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Restaurant charging for items and not telling you

I went to a cute little restaurant for lunch with my husband. We ordered sandwiches and they came with chips. I asked if I could substitute a salad for the chips. The waitress said that it was no problem.

Sandwiches were great and service was great too. My husband's chips were sad and so was my salad, but at least I was eating a sad salad and not sad chips.

We got the bill and I noticed that I was charged $3 for the salad! I went over to the waitress and explained that I had asked to substitute. She said that OF COURSE it wasn't the same price. I said that she had not told me that, and if she had I would not have done it. As the sandwiches were $5, a small bowl of iceberg, carrot and hard tomato was hardly worth $3.

She went to talk to the manager and, while I was waiting, another waitress said "well, if it were me then I would charge for it". I did not respond and our waitress came back and the manager had taken the salad off of the bill. This still does not make me happy about them trying to charge for things when they do not inform you.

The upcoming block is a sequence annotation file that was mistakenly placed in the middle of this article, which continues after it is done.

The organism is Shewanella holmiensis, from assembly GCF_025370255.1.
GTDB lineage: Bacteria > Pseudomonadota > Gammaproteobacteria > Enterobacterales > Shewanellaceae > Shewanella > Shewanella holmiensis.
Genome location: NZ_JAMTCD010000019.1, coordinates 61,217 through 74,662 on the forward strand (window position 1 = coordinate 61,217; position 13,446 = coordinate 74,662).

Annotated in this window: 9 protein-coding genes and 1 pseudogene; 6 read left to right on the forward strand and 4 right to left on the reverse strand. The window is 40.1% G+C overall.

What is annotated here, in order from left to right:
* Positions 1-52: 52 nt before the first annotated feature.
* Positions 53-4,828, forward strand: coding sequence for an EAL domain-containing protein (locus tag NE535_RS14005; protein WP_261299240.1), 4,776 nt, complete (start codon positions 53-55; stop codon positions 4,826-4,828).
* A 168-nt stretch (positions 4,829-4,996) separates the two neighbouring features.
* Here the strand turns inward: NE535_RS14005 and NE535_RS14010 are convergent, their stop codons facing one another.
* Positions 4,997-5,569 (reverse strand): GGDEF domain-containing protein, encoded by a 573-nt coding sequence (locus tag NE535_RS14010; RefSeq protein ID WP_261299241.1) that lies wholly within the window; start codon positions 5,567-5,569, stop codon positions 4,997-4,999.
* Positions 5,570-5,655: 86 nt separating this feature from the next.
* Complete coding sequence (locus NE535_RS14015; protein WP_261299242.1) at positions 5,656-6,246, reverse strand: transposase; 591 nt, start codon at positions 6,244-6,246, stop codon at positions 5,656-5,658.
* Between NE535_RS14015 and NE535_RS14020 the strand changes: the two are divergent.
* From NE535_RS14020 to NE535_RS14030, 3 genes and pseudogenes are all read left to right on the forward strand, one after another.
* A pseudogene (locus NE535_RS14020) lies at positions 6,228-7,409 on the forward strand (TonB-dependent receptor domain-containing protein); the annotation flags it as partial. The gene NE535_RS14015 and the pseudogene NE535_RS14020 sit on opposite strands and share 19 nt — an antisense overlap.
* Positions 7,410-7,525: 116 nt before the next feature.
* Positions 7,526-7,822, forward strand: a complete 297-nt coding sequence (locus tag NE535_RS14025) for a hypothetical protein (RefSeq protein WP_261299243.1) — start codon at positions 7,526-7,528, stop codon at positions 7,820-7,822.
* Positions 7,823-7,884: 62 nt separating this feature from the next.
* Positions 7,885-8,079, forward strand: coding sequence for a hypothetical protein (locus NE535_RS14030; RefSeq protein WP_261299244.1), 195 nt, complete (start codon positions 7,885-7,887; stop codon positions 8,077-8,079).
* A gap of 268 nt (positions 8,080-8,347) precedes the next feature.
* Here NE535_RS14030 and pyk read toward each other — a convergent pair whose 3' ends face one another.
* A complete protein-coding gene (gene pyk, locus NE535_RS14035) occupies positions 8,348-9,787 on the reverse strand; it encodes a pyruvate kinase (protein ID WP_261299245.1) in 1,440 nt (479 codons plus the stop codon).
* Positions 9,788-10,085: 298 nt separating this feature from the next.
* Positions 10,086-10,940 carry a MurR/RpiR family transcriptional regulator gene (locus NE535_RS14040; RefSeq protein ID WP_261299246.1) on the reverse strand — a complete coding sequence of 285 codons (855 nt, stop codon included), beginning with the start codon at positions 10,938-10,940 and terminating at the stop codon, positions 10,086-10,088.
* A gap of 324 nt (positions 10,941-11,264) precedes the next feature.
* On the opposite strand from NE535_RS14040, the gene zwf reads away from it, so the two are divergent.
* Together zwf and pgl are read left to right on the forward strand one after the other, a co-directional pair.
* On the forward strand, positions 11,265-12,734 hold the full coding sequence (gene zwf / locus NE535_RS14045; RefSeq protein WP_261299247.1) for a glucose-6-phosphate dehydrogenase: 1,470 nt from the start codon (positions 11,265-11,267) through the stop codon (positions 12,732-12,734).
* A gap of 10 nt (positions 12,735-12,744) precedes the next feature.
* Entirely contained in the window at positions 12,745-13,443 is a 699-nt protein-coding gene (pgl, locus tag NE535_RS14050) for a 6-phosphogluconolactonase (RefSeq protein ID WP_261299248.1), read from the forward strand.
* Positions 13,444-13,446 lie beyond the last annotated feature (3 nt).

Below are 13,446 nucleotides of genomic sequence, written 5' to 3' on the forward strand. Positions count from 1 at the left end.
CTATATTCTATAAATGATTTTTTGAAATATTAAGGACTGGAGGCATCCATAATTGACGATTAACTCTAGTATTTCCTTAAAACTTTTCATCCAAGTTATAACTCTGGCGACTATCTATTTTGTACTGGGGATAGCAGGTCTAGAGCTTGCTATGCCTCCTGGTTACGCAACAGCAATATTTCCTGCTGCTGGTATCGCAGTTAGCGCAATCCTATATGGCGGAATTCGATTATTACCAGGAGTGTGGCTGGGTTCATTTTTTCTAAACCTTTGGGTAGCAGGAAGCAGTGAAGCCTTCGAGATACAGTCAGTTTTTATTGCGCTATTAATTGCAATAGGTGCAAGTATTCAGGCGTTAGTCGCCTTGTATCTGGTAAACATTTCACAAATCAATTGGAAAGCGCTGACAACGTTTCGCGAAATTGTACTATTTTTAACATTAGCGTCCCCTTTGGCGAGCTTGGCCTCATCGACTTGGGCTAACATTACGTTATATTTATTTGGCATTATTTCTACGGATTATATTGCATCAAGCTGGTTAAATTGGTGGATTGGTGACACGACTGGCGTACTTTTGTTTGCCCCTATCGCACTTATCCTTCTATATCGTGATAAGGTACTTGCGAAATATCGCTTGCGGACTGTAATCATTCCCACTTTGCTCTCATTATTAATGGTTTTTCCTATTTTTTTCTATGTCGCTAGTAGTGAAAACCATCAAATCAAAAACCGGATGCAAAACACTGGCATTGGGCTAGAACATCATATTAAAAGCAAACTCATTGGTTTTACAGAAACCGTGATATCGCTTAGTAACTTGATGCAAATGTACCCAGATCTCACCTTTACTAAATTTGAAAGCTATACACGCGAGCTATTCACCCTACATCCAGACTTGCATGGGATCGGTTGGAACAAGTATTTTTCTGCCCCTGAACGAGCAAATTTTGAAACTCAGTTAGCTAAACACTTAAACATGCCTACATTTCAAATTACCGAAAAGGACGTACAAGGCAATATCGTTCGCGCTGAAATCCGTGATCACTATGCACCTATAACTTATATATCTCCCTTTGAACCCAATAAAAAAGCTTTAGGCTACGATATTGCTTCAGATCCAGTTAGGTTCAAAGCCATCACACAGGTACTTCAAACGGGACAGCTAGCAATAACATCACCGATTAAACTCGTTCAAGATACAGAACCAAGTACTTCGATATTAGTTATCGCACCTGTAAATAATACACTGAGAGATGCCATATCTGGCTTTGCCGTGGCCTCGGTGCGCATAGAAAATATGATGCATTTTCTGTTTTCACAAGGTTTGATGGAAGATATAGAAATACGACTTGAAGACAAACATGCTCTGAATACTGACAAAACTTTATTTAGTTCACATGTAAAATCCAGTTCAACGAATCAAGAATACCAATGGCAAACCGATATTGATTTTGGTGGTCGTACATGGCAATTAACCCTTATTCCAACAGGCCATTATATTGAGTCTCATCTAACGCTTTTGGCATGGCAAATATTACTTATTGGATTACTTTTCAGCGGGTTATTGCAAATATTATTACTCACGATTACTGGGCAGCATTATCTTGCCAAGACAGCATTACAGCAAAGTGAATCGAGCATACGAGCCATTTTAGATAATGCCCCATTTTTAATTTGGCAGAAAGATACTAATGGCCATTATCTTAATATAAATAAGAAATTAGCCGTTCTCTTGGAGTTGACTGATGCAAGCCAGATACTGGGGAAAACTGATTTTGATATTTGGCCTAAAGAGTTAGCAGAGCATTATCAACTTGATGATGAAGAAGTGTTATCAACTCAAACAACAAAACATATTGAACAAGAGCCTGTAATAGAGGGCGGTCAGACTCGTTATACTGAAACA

Anyone else run into unknown charges?

Dictionary: SUBSTITUTE: to take the place of; replace

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  1. One of my pet peeves: restaurants opening new bottles of mineral water without asking, then charging for then. As happened recently in NYC, at English is Italian.

    2 Replies
    1. re: andreas

      Samething happened at Telepan in NYC. Our water bill was $40.
      I couldn't ask the waiter to stop bringing the water as I was with my in laws. Maybe they knew and took advantage of it.
      I was pretty upset.

      1. re: Monica

        I am going to Telepan tomorrow. Do you mean that you were not asked the usual "Tap or bottle water," and they just brought over the mineral water and started pouring w/o even asking?

    2. If the restaurant normally charges for a side salad (as is common), then I would not have assumed it would be no charge. Given the request for substitution, the server should have told you, but I as a customer would probably not have assumed in this particular situation. So some shared responsibility here.

      1. I'd usually ask if there was a fee with substitution, or just assume so. But $3 for a side salad? Talk about price gouging.
        I wish they wouldn't make the substitution fees so much - I think an extra dollar for a side salad is reasonable, but I wish they wouldn't charge $2-3.

        1. I was annoyed to be charged for chutney, pickle and raita at an Indian restaurant. It wasn't the money, it was the feeling of being manipulated by the waiter who had offered them to me without mentioning that they were extra.

          2 Replies
          1. re: Glencora